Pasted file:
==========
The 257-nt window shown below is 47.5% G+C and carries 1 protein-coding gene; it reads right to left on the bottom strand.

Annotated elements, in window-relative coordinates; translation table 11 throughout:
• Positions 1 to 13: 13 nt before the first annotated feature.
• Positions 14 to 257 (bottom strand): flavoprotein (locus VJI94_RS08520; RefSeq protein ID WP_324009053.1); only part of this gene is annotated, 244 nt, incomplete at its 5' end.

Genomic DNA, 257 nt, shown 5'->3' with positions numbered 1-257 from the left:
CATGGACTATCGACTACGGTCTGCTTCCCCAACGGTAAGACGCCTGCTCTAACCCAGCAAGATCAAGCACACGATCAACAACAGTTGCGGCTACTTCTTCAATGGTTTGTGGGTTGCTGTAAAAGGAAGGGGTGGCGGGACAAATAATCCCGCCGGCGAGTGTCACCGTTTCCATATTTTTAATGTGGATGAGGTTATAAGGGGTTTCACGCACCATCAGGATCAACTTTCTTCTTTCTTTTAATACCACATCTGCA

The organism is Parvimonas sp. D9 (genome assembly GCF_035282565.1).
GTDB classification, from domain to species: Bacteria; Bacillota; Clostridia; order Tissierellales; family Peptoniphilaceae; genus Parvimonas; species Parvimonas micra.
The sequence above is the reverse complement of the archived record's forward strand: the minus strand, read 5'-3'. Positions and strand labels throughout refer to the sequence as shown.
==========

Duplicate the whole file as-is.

The 257-nt window shown below is 47.5% G+C and carries 1 protein-coding gene; it reads right to left on the bottom strand.

Annotated elements, in window-relative coordinates; translation table 11 throughout:
• Positions 1 to 13: 13 nt before the first annotated feature.
• Positions 14 to 257 (bottom strand): flavoprotein (locus VJI94_RS08520; RefSeq protein ID WP_324009053.1); only part of this gene is annotated, 244 nt, incomplete at its 5' end.

Genomic DNA, 257 nt, shown 5'->3' with positions numbered 1-257 from the left:
CATGGACTATCGACTACGGTCTGCTTCCCCAACGGTAAGACGCCTGCTCTAACCCAGCAAGATCAAGCACACGATCAACAACAGTTGCGGCTACTTCTTCAATGGTTTGTGGGTTGCTGTAAAAGGAAGGGGTGGCGGGACAAATAATCCCGCCGGCGAGTGTCACCGTTTCCATATTTTTAATGTGGATGAGGTTATAAGGGGTTTCACGCACCATCAGGATCAACTTTCTTCTTTCTTTTAATACCACATCTGCA

The organism is Parvimonas sp. D9 (genome assembly GCF_035282565.1).
GTDB classification, from domain to species: Bacteria; Bacillota; Clostridia; order Tissierellales; family Peptoniphilaceae; genus Parvimonas; species Parvimonas micra.
The sequence above is the reverse complement of the archived record's forward strand: the minus strand, read 5'-3'. Positions and strand labels throughout refer to the sequence as shown.